Does Philadelphia have high-profile arts advocates today? In the same way you keep expecting some group of savvy, well-connected city mothers and fathers to solve the public school crises, you yearn for someone to lead a conversation about the arts.
There is much to talk about. Some groups are having trouble making mortgage payments (the Please Touch Museum); others are pulling more money than ever out of an already-limited donor pool to pay higher operating costs (the Barnes, the National Museum of American Jewish History). Some doubtless will thrive; others may wither and die.
In the meantime, the pursuit of ticket revenue has turned many arts groups into followers of public taste rather than leaders. Everyone is chasing the next blockbuster (the Franklin Institute) or social media trend to prove relevance. The Philadelphia Orchestra's ability to get several thousand listeners to Verizon Hall for a hastily arranged free concert when a Carnegie Hall appearance was canceled seems less a triumph of social media when you remember that the orchestra has never had trouble getting people to a free concert. It's the paid ones that present the hurdle.
What's clear in this environment is that if philanthropists are the sellers and recipients of philanthropy the buyers, the last few years increasingly have become a sellers' market.
Philadelphia has had the benefit of a strong local foundation presence for several decades - especially since about 2000, when H.F. "Gerry" and Marguerite Lenfest (he is an owner of The Inquirer's parent company) began to distribute more than $1 billion in gifts. But the Annenberg Foundation has moved to Los Angeles, and the Lenfests' foundation is winding down.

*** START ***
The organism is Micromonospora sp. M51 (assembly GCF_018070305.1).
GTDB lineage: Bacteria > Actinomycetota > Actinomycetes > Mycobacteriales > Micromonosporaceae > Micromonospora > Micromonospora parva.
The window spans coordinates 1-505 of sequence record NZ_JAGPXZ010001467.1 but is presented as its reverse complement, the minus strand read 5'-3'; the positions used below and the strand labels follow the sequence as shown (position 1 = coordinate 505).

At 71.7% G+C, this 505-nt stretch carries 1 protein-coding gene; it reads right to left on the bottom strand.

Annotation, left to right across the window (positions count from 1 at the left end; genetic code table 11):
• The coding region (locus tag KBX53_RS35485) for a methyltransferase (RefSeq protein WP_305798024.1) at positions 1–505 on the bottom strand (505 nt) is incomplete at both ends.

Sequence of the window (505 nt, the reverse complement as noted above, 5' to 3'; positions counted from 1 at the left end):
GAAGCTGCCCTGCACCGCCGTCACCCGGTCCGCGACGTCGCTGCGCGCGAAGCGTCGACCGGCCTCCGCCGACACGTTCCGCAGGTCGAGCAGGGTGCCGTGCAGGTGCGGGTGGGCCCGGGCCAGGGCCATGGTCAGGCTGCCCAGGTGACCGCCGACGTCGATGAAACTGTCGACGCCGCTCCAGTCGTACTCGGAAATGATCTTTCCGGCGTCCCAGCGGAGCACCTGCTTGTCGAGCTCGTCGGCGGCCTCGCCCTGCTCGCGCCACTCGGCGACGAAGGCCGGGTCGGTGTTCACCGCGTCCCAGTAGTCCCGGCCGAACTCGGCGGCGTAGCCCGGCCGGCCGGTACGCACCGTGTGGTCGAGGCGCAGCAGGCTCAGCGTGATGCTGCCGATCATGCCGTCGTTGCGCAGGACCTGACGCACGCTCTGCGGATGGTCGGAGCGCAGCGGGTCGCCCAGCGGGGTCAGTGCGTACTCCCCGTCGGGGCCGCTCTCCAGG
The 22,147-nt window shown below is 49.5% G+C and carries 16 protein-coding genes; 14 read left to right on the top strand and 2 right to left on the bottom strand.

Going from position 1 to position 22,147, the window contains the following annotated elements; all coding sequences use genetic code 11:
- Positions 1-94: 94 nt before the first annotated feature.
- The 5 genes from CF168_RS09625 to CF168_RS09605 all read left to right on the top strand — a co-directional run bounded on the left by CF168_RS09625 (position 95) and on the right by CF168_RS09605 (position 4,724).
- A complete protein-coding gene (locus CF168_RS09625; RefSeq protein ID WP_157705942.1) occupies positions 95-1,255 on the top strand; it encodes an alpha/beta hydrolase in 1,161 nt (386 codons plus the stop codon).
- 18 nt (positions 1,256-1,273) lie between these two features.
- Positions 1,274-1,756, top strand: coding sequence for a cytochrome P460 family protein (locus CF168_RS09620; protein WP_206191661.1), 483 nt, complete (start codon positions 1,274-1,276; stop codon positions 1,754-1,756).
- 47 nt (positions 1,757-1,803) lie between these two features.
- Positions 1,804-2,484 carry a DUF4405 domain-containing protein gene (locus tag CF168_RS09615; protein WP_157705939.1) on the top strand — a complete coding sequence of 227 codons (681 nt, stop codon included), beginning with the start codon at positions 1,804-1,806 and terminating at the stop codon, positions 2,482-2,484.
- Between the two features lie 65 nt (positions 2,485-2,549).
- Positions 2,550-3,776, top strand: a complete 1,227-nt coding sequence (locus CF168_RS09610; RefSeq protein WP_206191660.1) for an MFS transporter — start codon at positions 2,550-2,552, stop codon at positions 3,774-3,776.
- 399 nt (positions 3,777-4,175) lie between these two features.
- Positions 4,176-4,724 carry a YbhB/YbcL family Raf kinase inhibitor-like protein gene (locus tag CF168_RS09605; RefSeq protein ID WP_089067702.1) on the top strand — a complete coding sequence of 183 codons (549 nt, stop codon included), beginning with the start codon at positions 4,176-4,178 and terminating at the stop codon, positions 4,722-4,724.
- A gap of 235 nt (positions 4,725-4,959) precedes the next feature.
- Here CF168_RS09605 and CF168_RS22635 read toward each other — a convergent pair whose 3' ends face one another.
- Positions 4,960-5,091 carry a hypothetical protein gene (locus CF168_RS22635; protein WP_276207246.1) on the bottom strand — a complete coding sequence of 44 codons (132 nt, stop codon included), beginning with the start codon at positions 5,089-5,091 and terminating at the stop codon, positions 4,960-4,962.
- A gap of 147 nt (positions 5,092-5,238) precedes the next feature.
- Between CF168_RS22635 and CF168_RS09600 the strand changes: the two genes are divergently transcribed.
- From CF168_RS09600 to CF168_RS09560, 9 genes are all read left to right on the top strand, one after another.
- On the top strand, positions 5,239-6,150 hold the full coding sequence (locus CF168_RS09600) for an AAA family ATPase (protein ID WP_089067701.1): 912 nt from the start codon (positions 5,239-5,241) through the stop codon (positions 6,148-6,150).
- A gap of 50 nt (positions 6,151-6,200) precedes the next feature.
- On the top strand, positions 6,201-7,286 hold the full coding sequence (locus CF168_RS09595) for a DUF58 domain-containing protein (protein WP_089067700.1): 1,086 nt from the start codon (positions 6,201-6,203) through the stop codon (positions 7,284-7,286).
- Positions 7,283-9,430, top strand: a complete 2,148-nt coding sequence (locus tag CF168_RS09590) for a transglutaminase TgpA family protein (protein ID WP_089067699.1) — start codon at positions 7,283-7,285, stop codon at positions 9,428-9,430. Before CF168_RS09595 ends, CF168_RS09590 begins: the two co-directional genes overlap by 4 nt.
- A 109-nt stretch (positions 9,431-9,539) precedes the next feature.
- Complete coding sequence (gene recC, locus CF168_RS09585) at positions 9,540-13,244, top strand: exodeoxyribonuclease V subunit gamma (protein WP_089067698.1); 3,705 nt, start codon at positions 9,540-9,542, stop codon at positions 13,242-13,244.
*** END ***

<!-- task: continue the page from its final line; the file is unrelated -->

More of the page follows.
Meanwhile, Pew, once Philadelphia's largest foundation, has pulled back on its giving in general. Consider: In 1993, Pew awarded $22.5 million to arts and culture groups, mostly in Philadelphia. Today, Pew is giving away about $10 million a year through its Center for Arts and Heritage. If the foundation had kept pace with inflation, it would be giving $36 million per year to the arts.
And if Pew had maintained its arts support of 1993? Imagine what that extra $26 million each year would mean to Philadelphia arts and culture groups.
One of the most startling changes in philanthropy over the last five or so years is the increasing acceptance of the idea that philanthropy isn't just about giving. It's about getting - that is to say, about what the givers are getting.